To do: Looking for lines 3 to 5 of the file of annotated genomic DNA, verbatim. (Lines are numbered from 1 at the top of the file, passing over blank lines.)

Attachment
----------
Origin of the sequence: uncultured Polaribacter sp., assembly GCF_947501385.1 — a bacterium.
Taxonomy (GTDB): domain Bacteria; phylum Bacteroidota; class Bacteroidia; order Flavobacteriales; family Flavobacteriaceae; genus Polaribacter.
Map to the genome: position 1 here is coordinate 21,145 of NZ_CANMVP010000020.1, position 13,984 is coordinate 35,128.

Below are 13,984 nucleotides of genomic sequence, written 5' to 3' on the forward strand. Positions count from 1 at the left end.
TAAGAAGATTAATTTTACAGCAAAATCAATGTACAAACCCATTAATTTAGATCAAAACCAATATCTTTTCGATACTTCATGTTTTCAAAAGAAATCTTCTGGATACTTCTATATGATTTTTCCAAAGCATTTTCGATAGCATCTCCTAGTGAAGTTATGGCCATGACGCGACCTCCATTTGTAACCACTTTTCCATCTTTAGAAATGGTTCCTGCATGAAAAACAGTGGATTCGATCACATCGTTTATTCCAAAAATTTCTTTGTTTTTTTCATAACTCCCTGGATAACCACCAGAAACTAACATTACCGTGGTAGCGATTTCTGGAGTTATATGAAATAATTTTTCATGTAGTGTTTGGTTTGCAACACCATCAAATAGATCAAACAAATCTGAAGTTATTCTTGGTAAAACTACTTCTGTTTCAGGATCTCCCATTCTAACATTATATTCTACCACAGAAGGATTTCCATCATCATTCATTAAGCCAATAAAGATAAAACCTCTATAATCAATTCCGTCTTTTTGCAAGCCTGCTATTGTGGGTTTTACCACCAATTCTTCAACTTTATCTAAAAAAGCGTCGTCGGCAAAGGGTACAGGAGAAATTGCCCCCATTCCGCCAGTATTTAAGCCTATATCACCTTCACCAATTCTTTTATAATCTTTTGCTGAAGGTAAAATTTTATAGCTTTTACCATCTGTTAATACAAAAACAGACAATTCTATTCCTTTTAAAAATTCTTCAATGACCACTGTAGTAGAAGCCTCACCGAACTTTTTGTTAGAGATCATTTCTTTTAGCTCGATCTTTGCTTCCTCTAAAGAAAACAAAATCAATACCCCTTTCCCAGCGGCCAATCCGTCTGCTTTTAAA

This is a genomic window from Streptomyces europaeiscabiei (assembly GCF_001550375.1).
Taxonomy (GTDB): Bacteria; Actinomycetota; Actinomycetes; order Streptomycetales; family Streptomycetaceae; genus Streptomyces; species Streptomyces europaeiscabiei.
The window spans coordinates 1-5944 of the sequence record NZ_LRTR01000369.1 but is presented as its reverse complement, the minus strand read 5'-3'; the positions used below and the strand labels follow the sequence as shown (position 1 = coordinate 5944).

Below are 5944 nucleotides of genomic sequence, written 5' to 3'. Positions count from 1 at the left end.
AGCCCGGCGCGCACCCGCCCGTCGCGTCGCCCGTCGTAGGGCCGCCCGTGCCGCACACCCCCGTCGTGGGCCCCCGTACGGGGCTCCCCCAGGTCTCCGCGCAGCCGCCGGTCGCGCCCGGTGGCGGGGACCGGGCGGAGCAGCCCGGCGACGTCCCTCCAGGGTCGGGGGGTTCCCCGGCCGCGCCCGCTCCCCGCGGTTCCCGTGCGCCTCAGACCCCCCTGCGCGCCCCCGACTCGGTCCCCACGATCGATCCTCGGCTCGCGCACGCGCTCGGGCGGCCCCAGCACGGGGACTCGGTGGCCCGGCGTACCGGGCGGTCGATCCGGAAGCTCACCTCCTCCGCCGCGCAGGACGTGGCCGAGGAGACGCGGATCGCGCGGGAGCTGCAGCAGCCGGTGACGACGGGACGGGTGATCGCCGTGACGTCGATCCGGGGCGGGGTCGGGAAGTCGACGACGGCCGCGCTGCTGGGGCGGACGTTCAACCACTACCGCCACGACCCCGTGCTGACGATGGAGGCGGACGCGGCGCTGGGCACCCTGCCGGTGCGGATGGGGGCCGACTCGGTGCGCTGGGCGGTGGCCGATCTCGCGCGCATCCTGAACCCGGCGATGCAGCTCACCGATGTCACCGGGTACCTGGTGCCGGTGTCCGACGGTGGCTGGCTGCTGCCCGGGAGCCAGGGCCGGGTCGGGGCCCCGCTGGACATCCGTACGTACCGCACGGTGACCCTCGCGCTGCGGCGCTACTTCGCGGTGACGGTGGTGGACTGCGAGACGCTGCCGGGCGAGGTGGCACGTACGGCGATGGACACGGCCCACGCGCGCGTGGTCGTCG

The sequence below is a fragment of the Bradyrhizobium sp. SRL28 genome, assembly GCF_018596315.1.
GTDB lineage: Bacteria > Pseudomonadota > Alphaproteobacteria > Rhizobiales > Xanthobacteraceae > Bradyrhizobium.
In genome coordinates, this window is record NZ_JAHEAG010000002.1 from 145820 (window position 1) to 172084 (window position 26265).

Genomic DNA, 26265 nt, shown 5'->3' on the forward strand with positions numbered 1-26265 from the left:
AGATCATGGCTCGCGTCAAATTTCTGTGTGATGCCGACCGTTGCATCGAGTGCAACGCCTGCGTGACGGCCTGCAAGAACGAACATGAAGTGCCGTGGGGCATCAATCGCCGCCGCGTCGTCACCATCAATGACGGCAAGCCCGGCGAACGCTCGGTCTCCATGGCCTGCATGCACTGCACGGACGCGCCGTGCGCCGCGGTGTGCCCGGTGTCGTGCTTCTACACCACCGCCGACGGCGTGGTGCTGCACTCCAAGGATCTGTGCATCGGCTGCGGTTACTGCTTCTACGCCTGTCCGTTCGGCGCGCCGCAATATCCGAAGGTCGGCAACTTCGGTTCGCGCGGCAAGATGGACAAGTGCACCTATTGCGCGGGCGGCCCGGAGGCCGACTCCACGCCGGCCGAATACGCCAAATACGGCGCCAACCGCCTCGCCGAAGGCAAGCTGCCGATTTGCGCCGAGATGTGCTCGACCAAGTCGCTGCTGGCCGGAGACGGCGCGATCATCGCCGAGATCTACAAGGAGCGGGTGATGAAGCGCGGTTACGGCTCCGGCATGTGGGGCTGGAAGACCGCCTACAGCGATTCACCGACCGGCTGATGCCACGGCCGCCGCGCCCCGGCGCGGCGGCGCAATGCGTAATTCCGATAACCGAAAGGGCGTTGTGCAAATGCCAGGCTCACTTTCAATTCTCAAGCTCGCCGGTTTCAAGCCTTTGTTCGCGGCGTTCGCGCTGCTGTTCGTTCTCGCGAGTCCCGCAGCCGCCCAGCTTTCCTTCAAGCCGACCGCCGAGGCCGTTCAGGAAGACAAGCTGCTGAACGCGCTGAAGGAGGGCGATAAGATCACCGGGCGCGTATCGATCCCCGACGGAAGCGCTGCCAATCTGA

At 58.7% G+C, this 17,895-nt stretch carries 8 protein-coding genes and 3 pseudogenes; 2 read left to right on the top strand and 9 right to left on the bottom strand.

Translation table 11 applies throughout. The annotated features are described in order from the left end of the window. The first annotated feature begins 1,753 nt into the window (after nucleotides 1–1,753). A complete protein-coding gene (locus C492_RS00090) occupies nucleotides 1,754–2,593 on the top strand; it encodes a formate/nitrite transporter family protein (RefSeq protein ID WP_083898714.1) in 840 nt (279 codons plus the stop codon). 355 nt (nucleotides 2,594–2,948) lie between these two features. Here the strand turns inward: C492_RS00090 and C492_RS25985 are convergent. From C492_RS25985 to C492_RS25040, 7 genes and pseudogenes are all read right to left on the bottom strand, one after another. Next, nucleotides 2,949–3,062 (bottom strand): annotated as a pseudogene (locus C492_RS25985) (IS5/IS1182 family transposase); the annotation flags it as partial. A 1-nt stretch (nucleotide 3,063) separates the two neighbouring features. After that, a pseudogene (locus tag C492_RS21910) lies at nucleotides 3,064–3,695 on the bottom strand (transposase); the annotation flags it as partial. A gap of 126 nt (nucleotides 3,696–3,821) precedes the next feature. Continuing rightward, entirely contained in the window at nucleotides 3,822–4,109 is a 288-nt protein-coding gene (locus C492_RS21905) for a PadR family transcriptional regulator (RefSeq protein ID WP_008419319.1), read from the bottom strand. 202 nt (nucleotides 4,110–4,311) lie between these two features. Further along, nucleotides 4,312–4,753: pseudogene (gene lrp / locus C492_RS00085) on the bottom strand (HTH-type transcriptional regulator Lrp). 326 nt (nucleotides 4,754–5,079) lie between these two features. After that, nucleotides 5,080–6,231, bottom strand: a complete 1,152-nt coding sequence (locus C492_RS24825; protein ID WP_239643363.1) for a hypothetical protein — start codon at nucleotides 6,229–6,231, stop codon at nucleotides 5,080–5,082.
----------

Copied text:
Map to the genome: position 1 here is coordinate 21,145 of NZ_CANMVP010000020.1, position 13,984 is coordinate 35,128.

Below are 13,984 nucleotides of genomic sequence, written 5' to 3' on the forward strand. Positions count from 1 at the left end.
TAAGAAGATTAATTTTACAGCAAAATCAATGTACAAACCCATTAATTTAGATCAAAACCAATATCTTTTCGATACTTCATGTTTTCAAAAGAAATCTTCTGGATACTTCTATATGATTTTTCCAAAGCATTTTCGATAGCATCTCCTAGTGAAGTTATGGCCATGACGCGACCTCCATTTGTAACCACTTTTCCATCTTTAGAAATGGTTCCTGCATGAAAAACAGTGGATTCGATCACATCGTTTATTCCAAAAATTTCTTTGTTTTTTTCATAACTCCCTGGATAACCACCAGAAACTAACATTACCGTGGTAGCGATTTCTGGAGTTATATGAAATAATTTTTCATGTAGTGTTTGGTTTGCAACACCATCAAATAGATCAAACAAATCTGAAGTTATTCTTGGTAAAACTACTTCTGTTTCAGGATCTCCCATTCTAACATTATATTCTACCACAGAAGGATTTCCATCATCATTCATTAAGCCAATAAAGATAAAACCTCTATAATCAATTCCGTCTTTTTGCAAGCCTGCTATTGTGGGTTTTACCACCAATTCTTCAACTTTATCTAAAAAAGCGTCGTCGGCAAAGGGTACAGGAGAAATTGCCCCCATTCCGCCAGTATTTAAGCCTATATCACCTTCACCAATTCTTTTATAATCTTTTGCTGAAGGTAAAATTTTATAGCTTTTACCATCTGTTAATACAAAAACAGACAATTCTATTCCTTTTAAAAATTCTTCAATGACCACTGTAGTAGAAGCCTCACCGAACTTTTTGTTAGAGATCATTTCTTTTAGCTCGATCTTTGCTTCCTCTAAAGAAAACAAAATCAATACCCCTTTCCCAGCGGCCAATCCGTCTGCTTTTAAA